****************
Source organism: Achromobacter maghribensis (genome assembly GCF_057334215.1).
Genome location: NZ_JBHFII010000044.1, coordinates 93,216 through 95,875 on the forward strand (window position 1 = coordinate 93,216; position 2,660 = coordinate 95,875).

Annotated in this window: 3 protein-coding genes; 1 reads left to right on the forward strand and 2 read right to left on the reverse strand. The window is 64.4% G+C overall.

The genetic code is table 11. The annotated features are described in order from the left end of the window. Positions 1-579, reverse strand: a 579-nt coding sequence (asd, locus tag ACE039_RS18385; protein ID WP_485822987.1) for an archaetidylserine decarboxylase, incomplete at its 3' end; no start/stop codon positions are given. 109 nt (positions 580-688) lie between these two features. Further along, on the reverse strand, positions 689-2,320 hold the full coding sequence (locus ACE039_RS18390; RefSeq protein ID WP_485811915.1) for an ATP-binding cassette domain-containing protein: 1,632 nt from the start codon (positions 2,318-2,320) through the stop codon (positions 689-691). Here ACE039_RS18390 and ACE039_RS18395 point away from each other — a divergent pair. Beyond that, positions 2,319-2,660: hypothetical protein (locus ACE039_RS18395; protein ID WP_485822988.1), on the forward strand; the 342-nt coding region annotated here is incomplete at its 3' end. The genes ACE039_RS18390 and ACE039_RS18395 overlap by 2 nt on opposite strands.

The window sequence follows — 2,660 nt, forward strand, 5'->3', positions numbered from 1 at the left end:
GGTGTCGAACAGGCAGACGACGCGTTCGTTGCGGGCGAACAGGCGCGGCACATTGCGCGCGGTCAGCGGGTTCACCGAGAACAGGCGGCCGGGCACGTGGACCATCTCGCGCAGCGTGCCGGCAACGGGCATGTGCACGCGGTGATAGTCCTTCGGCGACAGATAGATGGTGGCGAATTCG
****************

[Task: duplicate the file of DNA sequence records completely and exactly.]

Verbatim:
Source organism: Achromobacter maghribensis (genome assembly GCF_057334215.1).
Genome location: NZ_JBHFII010000044.1, coordinates 93,216 through 95,875 on the forward strand (window position 1 = coordinate 93,216; position 2,660 = coordinate 95,875).

Annotated in this window: 3 protein-coding genes; 1 reads left to right on the forward strand and 2 read right to left on the reverse strand. The window is 64.4% G+C overall.

The genetic code is table 11. The annotated features are described in order from the left end of the window. Positions 1-579, reverse strand: a 579-nt coding sequence (asd, locus tag ACE039_RS18385; protein ID WP_485822987.1) for an archaetidylserine decarboxylase, incomplete at its 3' end; no start/stop codon positions are given. 109 nt (positions 580-688) lie between these two features. Further along, on the reverse strand, positions 689-2,320 hold the full coding sequence (locus ACE039_RS18390; RefSeq protein ID WP_485811915.1) for an ATP-binding cassette domain-containing protein: 1,632 nt from the start codon (positions 2,318-2,320) through the stop codon (positions 689-691). Here ACE039_RS18390 and ACE039_RS18395 point away from each other — a divergent pair. Beyond that, positions 2,319-2,660: hypothetical protein (locus ACE039_RS18395; protein ID WP_485822988.1), on the forward strand; the 342-nt coding region annotated here is incomplete at its 3' end. The genes ACE039_RS18390 and ACE039_RS18395 overlap by 2 nt on opposite strands.

The window sequence follows — 2,660 nt, forward strand, 5'->3', positions numbered from 1 at the left end:
GGTGTCGAACAGGCAGACGACGCGTTCGTTGCGGGCGAACAGGCGCGGCACATTGCGCGCGGTCAGCGGGTTCACCGAGAACAGGCGGCCGGGCACGTGGACCATCTCGCGCAGCGTGCCGGCAACGGGCATGTGCACGCGGTGATAGTCCTTCGGCGACAGATAGATGGTGGCGAATTCG